The Department of Justice on Friday issued a final rule that allows the Department of Homeland Security to begin collecting DNA samples from its arrestee and detainee populations of certain non-U.S. citizens for processing through an FBI database.
The rule implements a 2005 law, the bipartisan DNA Fingerprint Act, which gives the Attorney General the authority to direct federal agencies to collect DNA samples from individuals that have been arrested or convicted or from non-U.S. persons detained under U.S. authority. A 2008 rule exempted DHS from obtaining DNA samples from non-U.S. citizens it detains.
The DoJ last October announced a proposed rule making for the DNA collection. Since then, DHS and the DoJ have been working together on a pilot program to collect DNS from non-U.S. persons detained by DHS.
The DoJ said that the FBI’s Combined DNA Index System, better known as CODIS, can handle the increased processing throughput from DHS sample collections. The FBI will also provide DHS with the DNA collection kits.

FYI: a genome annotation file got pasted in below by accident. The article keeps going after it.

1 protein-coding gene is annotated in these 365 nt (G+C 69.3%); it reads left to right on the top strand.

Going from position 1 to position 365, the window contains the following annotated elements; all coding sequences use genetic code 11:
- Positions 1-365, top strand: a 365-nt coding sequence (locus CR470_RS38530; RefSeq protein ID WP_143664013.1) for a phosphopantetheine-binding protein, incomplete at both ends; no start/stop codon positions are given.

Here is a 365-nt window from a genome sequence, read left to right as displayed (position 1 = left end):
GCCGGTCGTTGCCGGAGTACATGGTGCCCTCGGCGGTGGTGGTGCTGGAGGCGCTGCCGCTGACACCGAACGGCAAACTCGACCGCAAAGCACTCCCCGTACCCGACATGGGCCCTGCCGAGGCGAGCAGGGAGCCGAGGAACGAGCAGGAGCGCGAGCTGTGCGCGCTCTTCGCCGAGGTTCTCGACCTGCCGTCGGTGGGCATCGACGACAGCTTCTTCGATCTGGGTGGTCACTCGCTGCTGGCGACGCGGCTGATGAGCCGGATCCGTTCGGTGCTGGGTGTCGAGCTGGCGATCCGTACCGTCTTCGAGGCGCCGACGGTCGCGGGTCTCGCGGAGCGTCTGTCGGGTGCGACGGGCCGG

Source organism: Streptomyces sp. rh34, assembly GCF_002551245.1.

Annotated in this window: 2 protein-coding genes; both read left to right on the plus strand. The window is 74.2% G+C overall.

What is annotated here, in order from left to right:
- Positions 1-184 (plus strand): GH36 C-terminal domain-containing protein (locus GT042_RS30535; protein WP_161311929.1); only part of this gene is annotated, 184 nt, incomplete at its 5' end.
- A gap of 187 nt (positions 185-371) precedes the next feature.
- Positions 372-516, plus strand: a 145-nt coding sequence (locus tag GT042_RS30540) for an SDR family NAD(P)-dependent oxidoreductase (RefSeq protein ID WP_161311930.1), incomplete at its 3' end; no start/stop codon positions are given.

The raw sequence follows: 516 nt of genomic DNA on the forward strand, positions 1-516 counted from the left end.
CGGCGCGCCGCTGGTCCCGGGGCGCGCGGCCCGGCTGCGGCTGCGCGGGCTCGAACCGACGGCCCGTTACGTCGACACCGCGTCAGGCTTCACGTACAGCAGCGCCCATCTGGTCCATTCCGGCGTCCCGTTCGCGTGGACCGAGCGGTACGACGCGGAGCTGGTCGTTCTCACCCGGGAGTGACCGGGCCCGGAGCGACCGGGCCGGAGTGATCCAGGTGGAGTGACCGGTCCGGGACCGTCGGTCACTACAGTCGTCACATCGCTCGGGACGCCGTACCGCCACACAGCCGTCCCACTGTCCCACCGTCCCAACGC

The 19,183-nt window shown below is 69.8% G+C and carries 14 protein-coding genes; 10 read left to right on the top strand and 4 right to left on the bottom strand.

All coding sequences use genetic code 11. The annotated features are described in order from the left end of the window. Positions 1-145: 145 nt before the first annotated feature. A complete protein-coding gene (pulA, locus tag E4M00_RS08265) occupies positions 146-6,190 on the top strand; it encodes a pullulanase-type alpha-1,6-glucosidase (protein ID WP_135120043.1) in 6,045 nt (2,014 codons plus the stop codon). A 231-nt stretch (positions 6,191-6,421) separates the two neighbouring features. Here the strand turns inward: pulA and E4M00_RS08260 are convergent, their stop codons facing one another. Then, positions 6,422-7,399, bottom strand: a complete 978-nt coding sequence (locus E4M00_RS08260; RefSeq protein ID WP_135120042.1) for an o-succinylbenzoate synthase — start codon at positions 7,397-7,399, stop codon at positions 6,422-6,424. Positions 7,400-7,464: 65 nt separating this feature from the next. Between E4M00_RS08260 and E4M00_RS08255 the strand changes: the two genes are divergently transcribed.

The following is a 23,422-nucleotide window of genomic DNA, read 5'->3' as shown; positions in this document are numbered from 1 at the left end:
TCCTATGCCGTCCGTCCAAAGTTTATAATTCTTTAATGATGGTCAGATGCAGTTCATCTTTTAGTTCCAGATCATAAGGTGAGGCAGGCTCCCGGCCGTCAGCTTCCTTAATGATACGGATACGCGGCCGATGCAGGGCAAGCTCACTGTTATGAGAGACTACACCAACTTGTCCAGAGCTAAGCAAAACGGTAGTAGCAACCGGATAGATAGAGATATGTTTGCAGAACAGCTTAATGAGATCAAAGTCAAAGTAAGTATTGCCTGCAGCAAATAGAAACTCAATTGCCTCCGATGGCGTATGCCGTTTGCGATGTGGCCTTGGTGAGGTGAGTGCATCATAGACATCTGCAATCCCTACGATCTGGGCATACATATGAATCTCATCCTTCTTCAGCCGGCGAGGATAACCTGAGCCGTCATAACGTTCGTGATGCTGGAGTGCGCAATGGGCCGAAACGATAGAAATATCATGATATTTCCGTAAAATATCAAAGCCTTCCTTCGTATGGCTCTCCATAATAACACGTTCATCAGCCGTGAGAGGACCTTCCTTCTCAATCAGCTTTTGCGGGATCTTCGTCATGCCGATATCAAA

The DNA sample collection from detainees is different from the evaluations of Rapid DNA technology that DHS has used at some southwest border locations to combat immigration fraud. For the Rapid DNA evaluations, Customs and Border Protection and Immigration and Customs Enforcement (ICE) have used desktop systems that allow for relatively quick—less than two hours—processing to identify fraudulently claimed familial relationships among border-crossers.
The success of the Rapid DNA evaluations led ICE to issue a solicitation in February to acquire and deploy the technology for use at 11 locations on the southwest border where the influx of illegal aliens is prevalent. The planned acquisition is a small business set-aside.